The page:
A third Chinese analysis published in 2016 (no. 11) in the journal Ordnance Industry Science and Technology [兵工科技] is especially interesting, as it casts a somewhat skeptical eye upon Sea Hunter unlike the other two papers summarized above. The analysis begins with the observation that the United States already has the world’s most advanced antisubmarine system, relying on a wide array of sensors and platforms ranging from space satellites to fixed sonar arrays operating in the most important channels and straits. However, the admiration ends there and this analyst suggests that “the hull and superstructure seem very simple from outward appearances [外形极为简单].” It continues, “The whole model seems [like] science fiction [整体造型相当科幻].” Regarding its sonar-detection capabilities, the piece notes that the sonar will be hull mounted and that the vessel is unlikely to be equipped with a relatively advantageous towed array sonar. Moreover, the author points out that computer algorithms could be deficient at reading sonar signals and may have difficulty distinguishing a “reef, from a whale, from a submarine. And if it indeed is a submarine, does it belong to one’s own navy, an ally, or the enemy.” This author doubts that such complexities of the undersea environment will be easily solved by unmanned systems. There is additional doubt about weaponizing Sea Hunter and so the innovative platform is dismissed as “just another . . . sensor node.” Further doubt is raised concerning whether such a small vessel can really operate effectively in rough seas [高海况].

In the end, the most severe critique offered in this third Chinese appraisal is the conclusion that Sea Hunter might be used effectively by the U.S. Navy against a “weak adversary, such as Iraq or Libya.” By contrast, against an opponent with a “highly effective submarine combat system . . . [along with] a comprehensive maritime strike system,” the author does not see a major role for Sea Hunter. Indeed, the final section of the article surmises that such unmanned vessels operating forward without cover could become easy targets themselves for either unmanned aircraft or even “fishing boat interference [渔船干扰].” In a somewhat haunting prophecy that seems to echo the recent Chinese drone snatch in the South China Sea, the final sentence of the analysis suggests that the Sea Hunter could well become the “adversary’s war prize [对方的战利器].”

Taken together, the articles above suggest that Chinese defense strategists and scientists are busy scrutinizing this latest innovation developed for the U.S. Navy. It is to be expected, of course, as this rivalry heats up in the maritime domain (among others), that each side will invest ever more heavily to counter the other. Not surprisingly, Chinese strategists seem to disagree with one another, to some extent, regarding the challenge to the PLA Navy that Sea Hunter represents. Possible clues to Chinese responses are revealed in these discussions and such steps could well include devoting more resources to nuclear-submarine development (vice diesel boats), as well as developing a system to track and destroy Sea Hunter itself, of course. Indeed, it must be emphasized that the undeniable trend toward unmanned systems over the last decade in U.S. strategy has developed within the rather permissive environments of counterinsurgency warfare rather than in high-intensity warfare between great powers. So, their value in contingencies against peer competitors remains a considerable unknown. Perhaps that is unduly pessimistic, and indeed American defense scientists are, once again, to be congratulated on this undeniably impressive technical feat. The scope for civilian spinoff applications in the commercial and scientific research realms, meanwhile, seems enormous.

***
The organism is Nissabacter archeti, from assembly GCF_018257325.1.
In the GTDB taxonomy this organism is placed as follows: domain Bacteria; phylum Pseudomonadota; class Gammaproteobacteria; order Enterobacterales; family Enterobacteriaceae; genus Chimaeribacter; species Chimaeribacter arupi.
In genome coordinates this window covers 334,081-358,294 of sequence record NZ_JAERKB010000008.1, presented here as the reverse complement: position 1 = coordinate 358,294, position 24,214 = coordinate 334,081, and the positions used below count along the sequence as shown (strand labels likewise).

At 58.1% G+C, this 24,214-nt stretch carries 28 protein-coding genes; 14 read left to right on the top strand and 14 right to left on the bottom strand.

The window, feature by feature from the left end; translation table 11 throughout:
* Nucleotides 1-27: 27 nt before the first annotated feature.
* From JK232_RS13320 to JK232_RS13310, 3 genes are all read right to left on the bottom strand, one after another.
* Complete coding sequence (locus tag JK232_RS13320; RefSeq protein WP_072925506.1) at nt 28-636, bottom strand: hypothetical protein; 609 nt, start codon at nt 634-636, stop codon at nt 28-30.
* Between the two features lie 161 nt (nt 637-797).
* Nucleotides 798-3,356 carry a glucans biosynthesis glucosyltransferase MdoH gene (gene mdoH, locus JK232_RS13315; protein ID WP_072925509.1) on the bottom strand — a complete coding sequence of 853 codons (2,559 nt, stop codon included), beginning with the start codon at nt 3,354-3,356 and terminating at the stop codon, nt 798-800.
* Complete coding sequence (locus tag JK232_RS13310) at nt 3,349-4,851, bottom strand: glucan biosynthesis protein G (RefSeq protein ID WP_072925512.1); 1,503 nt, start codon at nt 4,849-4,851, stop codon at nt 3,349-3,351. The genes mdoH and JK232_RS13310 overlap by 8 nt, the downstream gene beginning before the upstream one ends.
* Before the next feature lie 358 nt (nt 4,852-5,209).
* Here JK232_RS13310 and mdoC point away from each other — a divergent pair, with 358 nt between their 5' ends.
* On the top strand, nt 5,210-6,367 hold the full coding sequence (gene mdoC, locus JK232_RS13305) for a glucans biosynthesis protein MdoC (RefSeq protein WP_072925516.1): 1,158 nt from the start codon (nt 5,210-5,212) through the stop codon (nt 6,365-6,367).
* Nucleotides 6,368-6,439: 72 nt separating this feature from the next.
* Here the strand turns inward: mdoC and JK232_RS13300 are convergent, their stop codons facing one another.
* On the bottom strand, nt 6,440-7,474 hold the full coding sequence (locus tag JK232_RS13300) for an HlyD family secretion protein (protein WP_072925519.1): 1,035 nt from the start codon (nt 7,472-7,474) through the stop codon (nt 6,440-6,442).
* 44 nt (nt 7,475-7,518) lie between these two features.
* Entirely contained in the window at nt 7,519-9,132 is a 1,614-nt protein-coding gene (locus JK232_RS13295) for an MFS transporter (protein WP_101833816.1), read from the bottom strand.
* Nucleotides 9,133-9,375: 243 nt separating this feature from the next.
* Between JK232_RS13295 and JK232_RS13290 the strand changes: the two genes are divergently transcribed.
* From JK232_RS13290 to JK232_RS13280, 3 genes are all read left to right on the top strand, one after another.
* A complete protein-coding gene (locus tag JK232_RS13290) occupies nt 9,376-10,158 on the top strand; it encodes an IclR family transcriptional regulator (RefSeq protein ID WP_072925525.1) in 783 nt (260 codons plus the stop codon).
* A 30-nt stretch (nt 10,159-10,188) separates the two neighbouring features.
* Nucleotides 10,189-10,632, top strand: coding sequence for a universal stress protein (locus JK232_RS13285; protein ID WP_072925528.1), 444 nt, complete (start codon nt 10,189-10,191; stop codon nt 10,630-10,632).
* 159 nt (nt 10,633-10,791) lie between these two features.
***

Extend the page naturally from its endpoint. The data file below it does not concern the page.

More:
But we military strategists are a pessimistic and dour lot. Much more unnerving than the possible extensive loss of these unmanned vehicles in combat would be the reasonably likely prospect in coming years of a PLA Navy version of Sea Hunter “with Chinese characteristics” that regularly plies the international waters off of Apra and Pearl, or maybe even Bremerton and, yes, King’s Bay eventually too. Regrettably, that may be the dangerous future into which we are presently spiraling downward.

Lyle J. Goldstein is associate professor in the China Maritime Studies Institute (CMSI) at the U.S. Naval War College in Newport, RI. The opinions expressed in this analysis are his own and do not represent the official assessments of the U.S. Navy or any other agency of the U.S. government.

 

Image: Sea Hunter gets underway on the Willamette River following a christening ceremony. Wikimedia Commons/U.S. Navy